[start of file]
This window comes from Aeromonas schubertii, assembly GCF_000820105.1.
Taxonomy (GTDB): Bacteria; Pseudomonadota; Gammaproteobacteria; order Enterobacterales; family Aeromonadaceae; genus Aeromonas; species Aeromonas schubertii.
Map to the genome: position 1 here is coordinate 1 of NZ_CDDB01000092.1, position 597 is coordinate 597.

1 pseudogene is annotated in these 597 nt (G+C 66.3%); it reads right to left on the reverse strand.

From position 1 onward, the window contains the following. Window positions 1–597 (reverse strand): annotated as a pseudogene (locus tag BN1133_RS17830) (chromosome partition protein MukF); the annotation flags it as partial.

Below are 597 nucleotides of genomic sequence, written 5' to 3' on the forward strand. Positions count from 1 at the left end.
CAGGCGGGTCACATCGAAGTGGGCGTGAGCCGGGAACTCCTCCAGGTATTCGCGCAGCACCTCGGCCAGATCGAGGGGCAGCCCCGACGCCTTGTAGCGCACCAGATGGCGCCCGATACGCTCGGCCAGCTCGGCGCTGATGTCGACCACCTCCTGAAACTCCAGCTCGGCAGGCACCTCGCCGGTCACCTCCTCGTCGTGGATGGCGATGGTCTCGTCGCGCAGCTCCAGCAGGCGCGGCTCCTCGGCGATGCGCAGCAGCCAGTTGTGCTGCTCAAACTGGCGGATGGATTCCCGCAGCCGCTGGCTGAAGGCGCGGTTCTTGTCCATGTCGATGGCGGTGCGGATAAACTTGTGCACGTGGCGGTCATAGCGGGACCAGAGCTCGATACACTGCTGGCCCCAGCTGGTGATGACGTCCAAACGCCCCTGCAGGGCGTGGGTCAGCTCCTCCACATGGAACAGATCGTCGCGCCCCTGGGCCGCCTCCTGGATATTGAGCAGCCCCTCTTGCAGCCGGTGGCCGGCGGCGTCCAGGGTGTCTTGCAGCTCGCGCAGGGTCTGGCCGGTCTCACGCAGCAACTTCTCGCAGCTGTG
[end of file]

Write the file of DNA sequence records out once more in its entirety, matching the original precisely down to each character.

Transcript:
This window comes from Aeromonas schubertii, assembly GCF_000820105.1.
Taxonomy (GTDB): Bacteria; Pseudomonadota; Gammaproteobacteria; order Enterobacterales; family Aeromonadaceae; genus Aeromonas; species Aeromonas schubertii.
Map to the genome: position 1 here is coordinate 1 of NZ_CDDB01000092.1, position 597 is coordinate 597.

1 pseudogene is annotated in these 597 nt (G+C 66.3%); it reads right to left on the reverse strand.

From position 1 onward, the window contains the following. Window positions 1–597 (reverse strand): annotated as a pseudogene (locus tag BN1133_RS17830) (chromosome partition protein MukF); the annotation flags it as partial.

Below are 597 nucleotides of genomic sequence, written 5' to 3' on the forward strand. Positions count from 1 at the left end.
CAGGCGGGTCACATCGAAGTGGGCGTGAGCCGGGAACTCCTCCAGGTATTCGCGCAGCACCTCGGCCAGATCGAGGGGCAGCCCCGACGCCTTGTAGCGCACCAGATGGCGCCCGATACGCTCGGCCAGCTCGGCGCTGATGTCGACCACCTCCTGAAACTCCAGCTCGGCAGGCACCTCGCCGGTCACCTCCTCGTCGTGGATGGCGATGGTCTCGTCGCGCAGCTCCAGCAGGCGCGGCTCCTCGGCGATGCGCAGCAGCCAGTTGTGCTGCTCAAACTGGCGGATGGATTCCCGCAGCCGCTGGCTGAAGGCGCGGTTCTTGTCCATGTCGATGGCGGTGCGGATAAACTTGTGCACGTGGCGGTCATAGCGGGACCAGAGCTCGATACACTGCTGGCCCCAGCTGGTGATGACGTCCAAACGCCCCTGCAGGGCGTGGGTCAGCTCCTCCACATGGAACAGATCGTCGCGCCCCTGGGCCGCCTCCTGGATATTGAGCAGCCCCTCTTGCAGCCGGTGGCCGGCGGCGTCCAGGGTGTCTTGCAGCTCGCGCAGGGTCTGGCCGGTCTCACGCAGCAACTTCTCGCAGCTGTG